As crucial as insulation is, sealing air channels below the attic from the living area is equally important. Gaps around pipes and chimneys can allow heat to flow into the attic through the spaces below, and these gaps should be sealed as part of your overall insulation strategy. A comprehensive insulation program is beneficial because it helps to prevent ice dams and reduces energy costs. However, insulation is not enough to stop all ice dams, and you should combine it with better ventilation.
Eliminating Attic Heat Sources to Prevent Ice Dams
You may also have heat sources in your attic you are not aware of. This is most common when attic lights reach the floor. These lights can emit a lot of heat into the attic, which can cause the air to get hotter than the freezing point. This is true in areas with poor ventilation. These old light fixtures can radiate a lot of heat into the attic, so it is worth replacing them with modern recessed lighting that can be fully insulated.
Uninsulated HVAC ductwork and vents from clothes dryers are other possible heat sources. Incorrectly vented kitchen exhaust fans or bathroom exhaust fans could also be heat sources. To reduce heat transfer to the attic, fiberglass insulation can be used for all heat sources.
Electric Heat Cable to Prevent Ice Dams
The best methods to prevent ice dams are improving ventilation and reducing heat sources from the inside of the roof surface. If these are not feasible, you can install an electric heat cable along the gutters and the roofline. Heat cable can be looped in a zig-zag fashion along the roof’s edge to prevent melting water from freezing at the eaves. The meltwater is not frozen but flows to the ground. Although it is not very attractive on a roof, heat cable can prevent ice dams if installed correctly. However, mixing water with electricity can pose risks. make sure you follow all instructions.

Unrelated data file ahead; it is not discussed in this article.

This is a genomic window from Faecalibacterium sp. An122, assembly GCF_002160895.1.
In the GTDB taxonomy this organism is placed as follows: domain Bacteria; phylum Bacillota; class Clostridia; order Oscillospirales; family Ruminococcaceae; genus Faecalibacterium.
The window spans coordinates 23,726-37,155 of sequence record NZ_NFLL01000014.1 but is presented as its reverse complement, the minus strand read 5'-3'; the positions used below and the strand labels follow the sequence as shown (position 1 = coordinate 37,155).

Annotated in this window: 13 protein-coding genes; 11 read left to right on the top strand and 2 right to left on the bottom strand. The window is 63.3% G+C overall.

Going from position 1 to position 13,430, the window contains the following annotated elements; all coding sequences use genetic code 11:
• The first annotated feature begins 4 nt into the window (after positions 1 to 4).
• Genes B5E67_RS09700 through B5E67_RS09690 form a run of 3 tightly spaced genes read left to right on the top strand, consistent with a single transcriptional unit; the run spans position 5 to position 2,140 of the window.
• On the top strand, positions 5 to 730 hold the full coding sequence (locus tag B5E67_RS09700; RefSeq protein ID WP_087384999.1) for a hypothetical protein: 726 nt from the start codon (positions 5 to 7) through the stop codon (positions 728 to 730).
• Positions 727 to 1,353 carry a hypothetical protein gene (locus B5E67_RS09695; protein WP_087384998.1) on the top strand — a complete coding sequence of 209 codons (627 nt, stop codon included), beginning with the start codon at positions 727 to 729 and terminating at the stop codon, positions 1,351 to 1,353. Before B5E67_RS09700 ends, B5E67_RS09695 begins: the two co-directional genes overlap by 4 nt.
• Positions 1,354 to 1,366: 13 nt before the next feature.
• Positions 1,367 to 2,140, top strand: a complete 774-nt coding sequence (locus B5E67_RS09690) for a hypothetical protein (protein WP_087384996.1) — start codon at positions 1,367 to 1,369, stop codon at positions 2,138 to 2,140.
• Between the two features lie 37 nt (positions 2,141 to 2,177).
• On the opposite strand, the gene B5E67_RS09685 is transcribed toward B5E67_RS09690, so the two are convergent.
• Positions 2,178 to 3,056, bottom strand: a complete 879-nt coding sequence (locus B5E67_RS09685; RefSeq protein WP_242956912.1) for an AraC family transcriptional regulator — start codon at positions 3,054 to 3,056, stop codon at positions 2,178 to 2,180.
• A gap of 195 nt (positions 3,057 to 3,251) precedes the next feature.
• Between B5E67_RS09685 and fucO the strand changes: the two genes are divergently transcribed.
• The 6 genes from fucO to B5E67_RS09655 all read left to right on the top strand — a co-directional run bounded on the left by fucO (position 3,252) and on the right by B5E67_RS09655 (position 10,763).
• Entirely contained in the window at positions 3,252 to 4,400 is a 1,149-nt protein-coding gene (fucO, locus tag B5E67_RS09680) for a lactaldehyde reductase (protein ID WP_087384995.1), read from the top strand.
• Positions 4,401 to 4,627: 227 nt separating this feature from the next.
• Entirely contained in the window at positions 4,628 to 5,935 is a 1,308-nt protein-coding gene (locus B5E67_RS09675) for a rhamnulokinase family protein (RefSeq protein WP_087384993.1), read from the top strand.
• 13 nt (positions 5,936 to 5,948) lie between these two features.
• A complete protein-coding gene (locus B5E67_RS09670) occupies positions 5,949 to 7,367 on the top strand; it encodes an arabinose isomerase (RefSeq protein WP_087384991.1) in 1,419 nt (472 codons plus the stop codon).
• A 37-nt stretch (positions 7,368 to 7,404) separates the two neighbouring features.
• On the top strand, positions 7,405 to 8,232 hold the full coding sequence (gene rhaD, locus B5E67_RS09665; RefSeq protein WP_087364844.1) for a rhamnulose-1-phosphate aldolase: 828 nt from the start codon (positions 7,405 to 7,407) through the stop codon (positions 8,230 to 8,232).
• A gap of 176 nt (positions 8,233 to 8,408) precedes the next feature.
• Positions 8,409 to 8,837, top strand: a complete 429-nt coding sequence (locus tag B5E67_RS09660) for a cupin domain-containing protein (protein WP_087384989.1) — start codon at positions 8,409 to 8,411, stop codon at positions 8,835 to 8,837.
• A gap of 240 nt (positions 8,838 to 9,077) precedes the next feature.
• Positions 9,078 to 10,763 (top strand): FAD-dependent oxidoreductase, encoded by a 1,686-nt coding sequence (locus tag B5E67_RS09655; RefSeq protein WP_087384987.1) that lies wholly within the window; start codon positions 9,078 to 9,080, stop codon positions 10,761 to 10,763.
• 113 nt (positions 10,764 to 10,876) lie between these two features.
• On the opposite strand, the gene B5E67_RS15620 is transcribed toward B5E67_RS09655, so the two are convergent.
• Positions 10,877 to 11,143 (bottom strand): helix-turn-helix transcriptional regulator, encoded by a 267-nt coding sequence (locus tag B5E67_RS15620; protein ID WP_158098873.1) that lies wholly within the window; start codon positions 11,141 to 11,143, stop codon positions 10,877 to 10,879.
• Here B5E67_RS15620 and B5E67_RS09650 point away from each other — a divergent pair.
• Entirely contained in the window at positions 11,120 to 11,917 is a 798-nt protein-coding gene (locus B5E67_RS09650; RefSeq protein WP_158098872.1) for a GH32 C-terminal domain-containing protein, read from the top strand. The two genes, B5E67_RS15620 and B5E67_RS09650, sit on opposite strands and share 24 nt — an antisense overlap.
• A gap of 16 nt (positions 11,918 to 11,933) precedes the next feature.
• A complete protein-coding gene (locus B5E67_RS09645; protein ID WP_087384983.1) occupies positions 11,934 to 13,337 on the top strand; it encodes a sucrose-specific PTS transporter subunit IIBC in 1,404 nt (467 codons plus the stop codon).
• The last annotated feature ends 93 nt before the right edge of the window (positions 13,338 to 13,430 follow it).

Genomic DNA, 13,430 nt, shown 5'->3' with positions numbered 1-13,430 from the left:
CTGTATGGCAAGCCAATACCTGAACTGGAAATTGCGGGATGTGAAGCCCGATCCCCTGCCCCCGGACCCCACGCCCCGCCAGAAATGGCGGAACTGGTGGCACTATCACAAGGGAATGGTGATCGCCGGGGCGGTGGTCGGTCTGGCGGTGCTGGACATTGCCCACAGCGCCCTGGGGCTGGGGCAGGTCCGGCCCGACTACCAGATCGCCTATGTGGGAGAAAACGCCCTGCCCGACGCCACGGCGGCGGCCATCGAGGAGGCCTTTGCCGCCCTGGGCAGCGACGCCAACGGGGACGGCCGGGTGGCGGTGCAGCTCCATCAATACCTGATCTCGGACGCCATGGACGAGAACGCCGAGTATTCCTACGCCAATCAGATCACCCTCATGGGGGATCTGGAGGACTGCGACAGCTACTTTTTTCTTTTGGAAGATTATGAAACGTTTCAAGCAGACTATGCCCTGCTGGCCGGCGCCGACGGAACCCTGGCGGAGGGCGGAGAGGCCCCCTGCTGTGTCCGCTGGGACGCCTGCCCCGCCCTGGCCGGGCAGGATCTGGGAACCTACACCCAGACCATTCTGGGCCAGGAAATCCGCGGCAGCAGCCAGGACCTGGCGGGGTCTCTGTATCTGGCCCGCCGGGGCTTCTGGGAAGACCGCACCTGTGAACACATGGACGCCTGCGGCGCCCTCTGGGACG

Fighting Ice Dams
While prevention is best done in the spring, summer, or fall, there are many options to combat them during the colder months.
Keep gutters clean.
Eliminate all fall leaves and get rid of them before the snow arrives. Check that your downspouts work correctly. If your gutters are blocked, melting snow will not have a place to go.
After heavy snowfalls, use a roof rake:
Because of the insulation properties of snow, ice dams can quickly form after heavy snowfall. To prevent ice dams, use a long-handled roof rake to remove snow from the roof edges 4 feet or less. This is the safest way to remove snow from a roof. Never climb onto a roof in winter to remove snow. To avoid damaging the shingles, use light pressure.
Use calcium chloride or an ice-melt:
Calcium chloride or another similar product can be applied to an ice dam.
Get off the ice:
While climbing on the roof is not recommended, you might be able to remove some of the ice yourself if you have an extension ladder that can reach the eaves. You don’t usually need to remove the whole ice dam. It may suffice to open a channel to allow more meltwater to flow off the roof.
This will need to be done several times. You will need to do this several times. You will need a chisel or ice pick for this job. However, don’t try it if you cannot reach the top of the ice dam.
Get a professional.
If you find that ice dams are too large for you to manage, it is time to get professional help. Professionals’ roofers Fuquay Varina and Raleigh are insured and will remove your ice dam using special equipment such as a high temperature/low-pressure steamer to melt the ice and snow from your roof.
The cost of this service can run to several hundred dollars. Hire a contractor who uses a high-pressure power washer with an enclosed steam box. This can cause damage to shingles.